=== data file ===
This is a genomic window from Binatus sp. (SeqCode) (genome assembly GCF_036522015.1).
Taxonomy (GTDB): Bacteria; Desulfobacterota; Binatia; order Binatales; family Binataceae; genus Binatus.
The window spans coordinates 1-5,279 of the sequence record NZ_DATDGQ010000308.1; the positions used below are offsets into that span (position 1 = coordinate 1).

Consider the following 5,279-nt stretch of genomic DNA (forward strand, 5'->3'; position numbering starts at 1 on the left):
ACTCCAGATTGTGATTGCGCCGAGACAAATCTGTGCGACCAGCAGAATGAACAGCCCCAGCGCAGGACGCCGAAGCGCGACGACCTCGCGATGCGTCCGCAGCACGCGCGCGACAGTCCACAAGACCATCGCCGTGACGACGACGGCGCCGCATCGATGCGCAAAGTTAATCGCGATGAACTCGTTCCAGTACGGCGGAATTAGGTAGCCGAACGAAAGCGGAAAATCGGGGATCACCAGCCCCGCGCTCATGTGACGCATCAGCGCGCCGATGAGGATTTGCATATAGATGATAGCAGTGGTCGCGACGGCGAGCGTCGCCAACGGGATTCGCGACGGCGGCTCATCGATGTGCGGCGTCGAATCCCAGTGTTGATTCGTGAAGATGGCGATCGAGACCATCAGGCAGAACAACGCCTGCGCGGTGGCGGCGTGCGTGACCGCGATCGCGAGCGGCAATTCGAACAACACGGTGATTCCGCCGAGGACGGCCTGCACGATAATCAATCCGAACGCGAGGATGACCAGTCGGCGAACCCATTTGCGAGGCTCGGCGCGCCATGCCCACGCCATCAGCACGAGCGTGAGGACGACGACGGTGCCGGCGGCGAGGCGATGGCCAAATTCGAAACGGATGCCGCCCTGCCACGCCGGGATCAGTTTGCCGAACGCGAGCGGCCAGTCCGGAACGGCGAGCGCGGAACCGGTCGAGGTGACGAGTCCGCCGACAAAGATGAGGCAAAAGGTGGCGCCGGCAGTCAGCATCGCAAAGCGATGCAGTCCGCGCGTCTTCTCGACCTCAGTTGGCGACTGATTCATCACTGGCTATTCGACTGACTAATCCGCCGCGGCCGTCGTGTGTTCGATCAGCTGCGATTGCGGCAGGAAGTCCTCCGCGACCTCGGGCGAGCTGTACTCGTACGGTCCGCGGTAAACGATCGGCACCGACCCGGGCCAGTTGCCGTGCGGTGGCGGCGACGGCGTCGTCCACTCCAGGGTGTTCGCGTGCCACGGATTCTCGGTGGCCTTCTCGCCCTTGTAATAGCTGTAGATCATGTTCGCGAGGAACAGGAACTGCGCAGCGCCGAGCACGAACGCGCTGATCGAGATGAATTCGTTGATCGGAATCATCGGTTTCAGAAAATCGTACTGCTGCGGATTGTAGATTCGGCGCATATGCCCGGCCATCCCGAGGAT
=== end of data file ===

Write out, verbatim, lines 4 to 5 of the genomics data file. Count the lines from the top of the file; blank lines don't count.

Consider the following 5,279-nt stretch of genomic DNA (forward strand, 5'->3'; position numbering starts at 1 on the left):
ACTCCAGATTGTGATTGCGCCGAGACAAATCTGTGCGACCAGCAGAATGAACAGCCCCAGCGCAGGACGCCGAAGCGCGACGACCTCGCGATGCGTCCGCAGCACGCGCGCGACAGTCCACAAGACCATCGCCGTGACGACGACGGCGCCGCATCGATGCGCAAAGTTAATCGCGATGAACTCGTTCCAGTACGGCGGAATTAGGTAGCCGAACGAAAGCGGAAAATCGGGGATCACCAGCCCCGCGCTCATGTGACGCATCAGCGCGCCGATGAGGATTTGCATATAGATGATAGCAGTGGTCGCGACGGCGAGCGTCGCCAACGGGATTCGCGACGGCGGCTCATCGATGTGCGGCGTCGAATCCCAGTGTTGATTCGTGAAGATGGCGATCGAGACCATCAGGCAGAACAACGCCTGCGCGGTGGCGGCGTGCGTGACCGCGATCGCGAGCGGCAATTCGAACAACACGGTGATTCCGCCGAGGACGGCCTGCACGATAATCAATCCGAACGCGAGGATGACCAGTCGGCGAACCCATTTGCGAGGCTCGGCGCGCCATGCCCACGCCATCAGCACGAGCGTGAGGACGACGACGGTGCCGGCGGCGAGGCGATGGCCAAATTCGAAACGGATGCCGCCCTGCCACGCCGGGATCAGTTTGCCGAACGCGAGCGGCCAGTCCGGAACGGCGAGCGCGGAACCGGTCGAGGTGACGAGTCCGCCGACAAAGATGAGGCAAAAGGTGGCGCCGGCAGTCAGCATCGCAAAGCGATGCAGTCCGCGCGTCTTCTCGACCTCAGTTGGCGACTGATTCATCACTGGCTATTCGACTGACTAATCCGCCGCGGCCGTCGTGTGTTCGATCAGCTGCGATTGCGGCAGGAAGTCCTCCGCGACCTCGGGCGAGCTGTACTCGTACGGTCCGCGGTAAACGATCGGCACCGACCCGGGCCAGTTGCCGTGCGGTGGCGGCGACGGCGTCGTCCACTCCAGGGTGTTCGCGTGCCACGGATTCTCGGTGGCCTTCTCGCCCTTGTAATAGCTGTAGATCATGTTCGCGAGGAACAGGAACTGCGCAGCGCCGAGCACGAACGCGCTGATCGAGATGAATTCGTTGATCGGAATCATCGGTTTCAGAAAATCGTACTGCTGCGGATTGTAGATTCGGCGCATATGCCCGGCCATCCCGAGGAT